Meningitis is inflammation of the protective membranes covering the brain and spinal cord, known collectively as the meninges.
The inflammation may be caused by infection with viruses, bacteria, or other microorganisms, and less commonly by certain drugs.
Symptoms usually come on quickly, and may include:
Other symptoms that can occur include:
There are 5 types of Meningitis:
1. Bacterial Meningitis
Caused by bacteria, Bacterial Meningitis can be a life-threatening infection that needs immediate medical attention. There are vaccines to prevent some kinds of bacterial meningitis.
Transmission: The germs that cause bacterial meningitis can be contagious. Some bacteria can spread through the exchange of respiratory and throat secretions (e.g., kissing). Fortunately, most of the bacteria that cause meningitis are not as contagious as diseases like the common cold or the flu. Read more >>
2. Viral Meningitis
Caused by viruses, Viral Meningitis is serious, but rarely fatal in people with normal immune systems. Viral meningitis occurs mostly in children younger than age 5. There are vaccines to prevent some kinds of viral meningitis.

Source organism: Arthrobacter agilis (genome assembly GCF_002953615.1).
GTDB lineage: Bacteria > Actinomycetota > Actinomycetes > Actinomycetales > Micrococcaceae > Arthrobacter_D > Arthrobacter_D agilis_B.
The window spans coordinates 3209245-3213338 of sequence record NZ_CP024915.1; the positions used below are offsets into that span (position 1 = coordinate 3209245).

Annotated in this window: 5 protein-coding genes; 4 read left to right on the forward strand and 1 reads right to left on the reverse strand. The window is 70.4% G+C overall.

Transmission: Enteroviruses, the most common cause of viral meningitis, are most often spread from person to person through fecal contamination (which can occur when changing a diaper or using the toilet and not properly washing hands afterwards). Enteroviruses can also be spread through respiratory secretions such as saliva nasal mucus. Read more >>
3. Fungal Meningitis
Caused by fungi, Fungal Meningitis is usually acquired by inhaling fungal spores from the environment. People with certain medical conditions like diabetes, cancer, or HIV or those with weakened immune systems are at higher risk of fungal meningitis. Pre-mature babies with very low birth weights are also at increased risk.
Transmission: Fungal Meningitis is not contagious. It is not transmitted from person to person. People at risk for fungal meningitis acquire the infection usually by inhaling fungal spores from the environment. You may also get fungal meningitis after taking medications that weaken your immune system such as steroids. Read more >>
4. Non-infectious Meningitis
Non-infectious Meningitis can be caused by cancers, lupus, certain drugs, head injury, and brain surgery.
Transmission: Non-infectious Meningitis is not spread from person to person. Read more >>
5. Parasitic Meningitis
Caused by parasites that can contaminate food, water and soil, Parasitic Meningitis is less common in developed countries.
Transmission: The parasite enters the body through the nose and is caused by the microscopic ameba Naegleria fowleri. This typically occurs when people go swimming or diving in warm freshwater places, like lakes and rivers. Read more >>
- CDC.gov: Meningitis Outbreak
- CDC.gov: Meningitis Map
- Tennessee Department of Health
- New England Compounding Center
- PDF: New England Compounding Center list of recalled products
- TN health facilities that received NECC medicines
Persons by State with Meningitis linked to Epidural Steroid Injections, as of September 10, 2013